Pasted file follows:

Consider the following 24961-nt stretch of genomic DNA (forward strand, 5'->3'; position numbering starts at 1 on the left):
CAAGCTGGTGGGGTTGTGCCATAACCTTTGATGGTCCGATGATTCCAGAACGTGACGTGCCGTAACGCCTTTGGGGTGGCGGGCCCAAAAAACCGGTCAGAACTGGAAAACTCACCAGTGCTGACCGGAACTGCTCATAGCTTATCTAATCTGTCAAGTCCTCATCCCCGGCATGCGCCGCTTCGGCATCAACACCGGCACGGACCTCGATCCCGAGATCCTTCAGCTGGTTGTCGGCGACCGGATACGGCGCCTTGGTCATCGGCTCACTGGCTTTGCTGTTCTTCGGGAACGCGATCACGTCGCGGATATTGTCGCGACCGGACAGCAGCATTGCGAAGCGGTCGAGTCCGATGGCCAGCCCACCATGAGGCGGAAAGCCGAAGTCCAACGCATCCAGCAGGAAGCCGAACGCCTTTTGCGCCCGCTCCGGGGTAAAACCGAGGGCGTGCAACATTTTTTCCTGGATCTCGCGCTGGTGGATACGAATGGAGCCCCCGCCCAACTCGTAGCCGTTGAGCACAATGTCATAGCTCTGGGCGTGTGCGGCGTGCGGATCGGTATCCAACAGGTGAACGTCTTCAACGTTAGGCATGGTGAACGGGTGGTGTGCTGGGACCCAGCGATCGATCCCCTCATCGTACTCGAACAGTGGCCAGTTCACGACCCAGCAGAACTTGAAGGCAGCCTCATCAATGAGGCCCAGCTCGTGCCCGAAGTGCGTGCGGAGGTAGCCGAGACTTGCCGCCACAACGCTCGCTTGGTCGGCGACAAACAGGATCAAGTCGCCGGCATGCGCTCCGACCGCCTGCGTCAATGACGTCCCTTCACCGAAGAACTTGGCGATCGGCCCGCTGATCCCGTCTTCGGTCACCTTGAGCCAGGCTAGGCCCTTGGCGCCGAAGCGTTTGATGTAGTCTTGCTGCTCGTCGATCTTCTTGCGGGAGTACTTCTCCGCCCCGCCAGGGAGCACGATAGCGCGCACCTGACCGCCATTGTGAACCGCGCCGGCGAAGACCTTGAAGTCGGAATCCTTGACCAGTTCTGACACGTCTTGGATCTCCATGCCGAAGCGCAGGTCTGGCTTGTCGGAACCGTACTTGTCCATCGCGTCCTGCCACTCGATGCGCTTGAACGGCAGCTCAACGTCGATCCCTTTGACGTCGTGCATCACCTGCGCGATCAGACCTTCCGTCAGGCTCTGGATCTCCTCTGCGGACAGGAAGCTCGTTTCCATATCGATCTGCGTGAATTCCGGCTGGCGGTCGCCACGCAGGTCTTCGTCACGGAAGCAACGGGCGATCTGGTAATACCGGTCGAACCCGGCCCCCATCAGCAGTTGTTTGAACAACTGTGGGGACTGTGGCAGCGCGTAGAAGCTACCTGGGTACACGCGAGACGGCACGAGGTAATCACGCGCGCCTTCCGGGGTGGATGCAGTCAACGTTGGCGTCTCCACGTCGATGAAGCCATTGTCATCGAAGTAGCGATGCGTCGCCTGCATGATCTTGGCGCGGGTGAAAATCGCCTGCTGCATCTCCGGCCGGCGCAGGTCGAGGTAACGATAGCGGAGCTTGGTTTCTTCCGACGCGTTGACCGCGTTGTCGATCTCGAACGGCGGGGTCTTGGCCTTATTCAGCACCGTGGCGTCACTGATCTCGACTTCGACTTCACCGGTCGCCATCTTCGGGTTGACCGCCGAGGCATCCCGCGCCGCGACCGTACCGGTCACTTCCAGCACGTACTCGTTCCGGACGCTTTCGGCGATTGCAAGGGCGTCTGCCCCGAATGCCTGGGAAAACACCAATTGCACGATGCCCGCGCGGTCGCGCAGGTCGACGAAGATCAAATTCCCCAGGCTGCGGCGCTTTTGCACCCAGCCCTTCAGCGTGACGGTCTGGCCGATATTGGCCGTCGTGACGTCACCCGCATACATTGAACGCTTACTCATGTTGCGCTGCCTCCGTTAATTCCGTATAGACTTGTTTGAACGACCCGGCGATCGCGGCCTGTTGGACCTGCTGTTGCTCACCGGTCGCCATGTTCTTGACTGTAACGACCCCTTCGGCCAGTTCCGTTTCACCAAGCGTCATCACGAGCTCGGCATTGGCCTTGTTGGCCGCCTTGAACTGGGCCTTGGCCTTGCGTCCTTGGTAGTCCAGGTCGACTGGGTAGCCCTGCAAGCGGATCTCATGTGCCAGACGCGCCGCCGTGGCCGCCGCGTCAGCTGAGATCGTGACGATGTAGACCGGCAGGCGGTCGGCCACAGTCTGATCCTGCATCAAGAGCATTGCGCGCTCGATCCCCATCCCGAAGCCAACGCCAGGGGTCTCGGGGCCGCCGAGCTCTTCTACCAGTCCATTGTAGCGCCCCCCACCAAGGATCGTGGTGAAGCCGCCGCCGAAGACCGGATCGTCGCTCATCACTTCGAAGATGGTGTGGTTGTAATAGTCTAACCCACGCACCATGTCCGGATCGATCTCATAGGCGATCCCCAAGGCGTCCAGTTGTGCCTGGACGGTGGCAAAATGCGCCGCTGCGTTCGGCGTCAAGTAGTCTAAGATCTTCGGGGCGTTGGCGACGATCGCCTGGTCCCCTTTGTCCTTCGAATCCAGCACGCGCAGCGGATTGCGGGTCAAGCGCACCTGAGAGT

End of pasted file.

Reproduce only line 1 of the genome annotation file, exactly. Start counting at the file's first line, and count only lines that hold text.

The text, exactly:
Consider the following 24961-nt stretch of genomic DNA (forward strand, 5'->3'; position numbering starts at 1 on the left):